January 19, 2010-
Another well-hyped El Niño storm is forecasted to hit the coast today. The National Weather Service is calling for howling southwest winds and torrential rain from the get-go.
Take the kids to school under a menacing sky but no precipitation. Drive by the beach and notice that the wind is easterly.
Get a better look at the ocean in Carlsbad and the surf is big and firing. Nobody out.
Drive straight to Swami's and the lineup is practically barren. It's offshore, double-overhead and there are eight guys out.
Suit up as fast as I can and paddle out. When I reach the inside, I see who's out: Ken Mcnight, Mark Brolaski, Scott Bass, Tom English, Jack Davis, and a couple of others.
It's 8a.m., it's uncrowded and as good as I've seen Swami's in decades...and I'm out here with the same dudes that I surfed with in 1983.
It was this rare, anomalous session that really got me thinking about the graying of the surf population. About the fact that on days like this the median age could qualify for a senior discount.
When I really started to pay attention to lineup demographics, I found something surprising: even if you factor in "younger" surf crowds at places like Inside Seaside and Black's, I figure that the average age of a San Diego regular is between 40 and 50 years old.
And this isn't just a San Diego phenomenon. It's the whole state: the Lowers mob, the Malibu crew, the Santa Barbarians, the Ranch curmudgeons, the boys up north--they're mostly older dudes too.
Even the San Francisco D.O.A. (Double Overhead Association) lives an ironic truth: Soon many of them will be able to fulfill the other meaning of the acronym.
And the surfers I'm talking about are not your average potbellied longboarder or barrel-dodging, wave-stabbing SUPer either--they are day-in, day-out shortboarders who can still hit the lip and get pitted.
These guys might not be able to punt airs, but they take off deeper, draw a cleaner line, and put it on a rail with more finesse than most men half their age.
As far as I can tell, some of the best surfers on any given day at any given San Diego surf spot are older: the Gillards down in I.B., Richard Kenvin in La Jolla, Todd Thorton at Suckouts, Pat Connors and Mark Brolaski at Swami's, Javier Huracaya at Ponto...the list goes on.*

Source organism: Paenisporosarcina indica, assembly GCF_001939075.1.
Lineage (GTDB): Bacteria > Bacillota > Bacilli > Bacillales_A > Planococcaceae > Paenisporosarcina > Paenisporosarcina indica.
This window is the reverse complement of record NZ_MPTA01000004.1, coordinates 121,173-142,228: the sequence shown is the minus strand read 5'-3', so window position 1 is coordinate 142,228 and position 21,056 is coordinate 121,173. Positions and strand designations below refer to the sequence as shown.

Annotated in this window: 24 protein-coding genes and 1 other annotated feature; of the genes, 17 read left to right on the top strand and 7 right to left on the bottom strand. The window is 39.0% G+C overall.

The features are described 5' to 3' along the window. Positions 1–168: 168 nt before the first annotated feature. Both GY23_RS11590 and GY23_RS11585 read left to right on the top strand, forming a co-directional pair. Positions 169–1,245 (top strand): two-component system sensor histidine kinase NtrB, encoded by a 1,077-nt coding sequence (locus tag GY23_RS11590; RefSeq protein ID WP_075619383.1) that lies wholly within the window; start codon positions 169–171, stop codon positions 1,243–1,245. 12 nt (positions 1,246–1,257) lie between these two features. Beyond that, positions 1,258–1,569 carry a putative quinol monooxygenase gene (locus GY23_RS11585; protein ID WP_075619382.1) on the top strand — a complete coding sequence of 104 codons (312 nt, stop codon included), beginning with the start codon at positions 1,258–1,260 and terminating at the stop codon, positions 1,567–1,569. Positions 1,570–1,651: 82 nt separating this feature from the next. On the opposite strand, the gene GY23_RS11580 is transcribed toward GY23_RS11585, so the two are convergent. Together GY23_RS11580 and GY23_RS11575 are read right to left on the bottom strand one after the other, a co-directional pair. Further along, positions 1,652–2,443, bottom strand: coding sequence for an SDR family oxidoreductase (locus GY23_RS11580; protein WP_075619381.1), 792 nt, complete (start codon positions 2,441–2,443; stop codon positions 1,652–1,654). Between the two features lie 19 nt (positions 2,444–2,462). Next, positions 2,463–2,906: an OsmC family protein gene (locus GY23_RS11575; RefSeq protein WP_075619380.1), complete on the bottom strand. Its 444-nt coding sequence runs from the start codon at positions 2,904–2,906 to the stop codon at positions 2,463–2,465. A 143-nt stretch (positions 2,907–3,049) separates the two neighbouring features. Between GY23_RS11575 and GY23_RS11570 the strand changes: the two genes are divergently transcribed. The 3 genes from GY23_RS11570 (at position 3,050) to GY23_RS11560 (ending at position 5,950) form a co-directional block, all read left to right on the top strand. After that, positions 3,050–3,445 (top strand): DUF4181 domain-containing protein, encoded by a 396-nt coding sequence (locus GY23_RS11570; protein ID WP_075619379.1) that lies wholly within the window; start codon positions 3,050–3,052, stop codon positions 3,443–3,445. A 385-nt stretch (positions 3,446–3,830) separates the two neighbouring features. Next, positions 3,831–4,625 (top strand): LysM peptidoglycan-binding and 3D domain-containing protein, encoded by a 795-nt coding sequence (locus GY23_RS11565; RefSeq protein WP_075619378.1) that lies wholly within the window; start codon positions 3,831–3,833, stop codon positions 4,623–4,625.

What in the Sam Hell is going on?
In trying to figure this out, my mind wandered in three different directions:
1. Where have all the 20- and 30-year-olds gone? Sure there are guys like Ryan Bracker and Ryan Burch and Ryan Moore and sprinkles of post-baby boom Ryans out there, but for the most part there seems to be a missing generation or two. All I seem to see these days are mini-groms and geezers. What happened to the legions of young construction workers and waiters and students and drug dealers and bellmen and security guards and bartenders who I use to compete for every wave with? Did the recession kill them off? Or has the technological revolution drained their motivation? Has Facebook sucked them into cyberspace? If so, remind me to thank Mark Zuckerberg.
2. Surf advertising is barking up the wrong tree. Instead of force-feeding us the "youth movement," they should be pandering to our decaying bodies. Savvy companies should be paying '70s surf stars like Buttons and putting them on TV,
"Shoots brah, surf all day, use Viagra all night!"
Or be providing live web feeds of balding WCT pros getting their rugs patched by The Hair Club For Men.
Or airing a Sean Briley testimonial about the benefit of Tums.
Or a Lynn Boyer infomercial about a miracle wrinkle cream.
Or providing a platform for Jeff Clark, the new pitchman for action-friendly Poligrip.
Or a Tom Curren public service announcement about the early prevention of bunions.
Or offering an online Tai Chi class called, "Cakewalking with Gerry."
Or providing a free Cialis sample tablet with every ESM girl. (A clever way to keep the lineup empty for four hours?)
3. As it turns out, I am not obsolete after all. After SURFER purged its staff recently, I am the only photojournalist with gray hair left. I am SURFER's only connection with the bulk of the surf population!
So I have a message for Brendon Thomas and the other SURFER editors: I have leverage now, bitches.
And you know what? I want a signing bonus and a new contract, Brendon, or I'm taking my octagenerian audience with me. In fact, draw a new one up right away and bring it to our next meeting, sonny boy.
Just make sure you remind me to bring my reading glasses.
*feel free to add to the list by posting a name of a ripping geezer on this blog's comment board.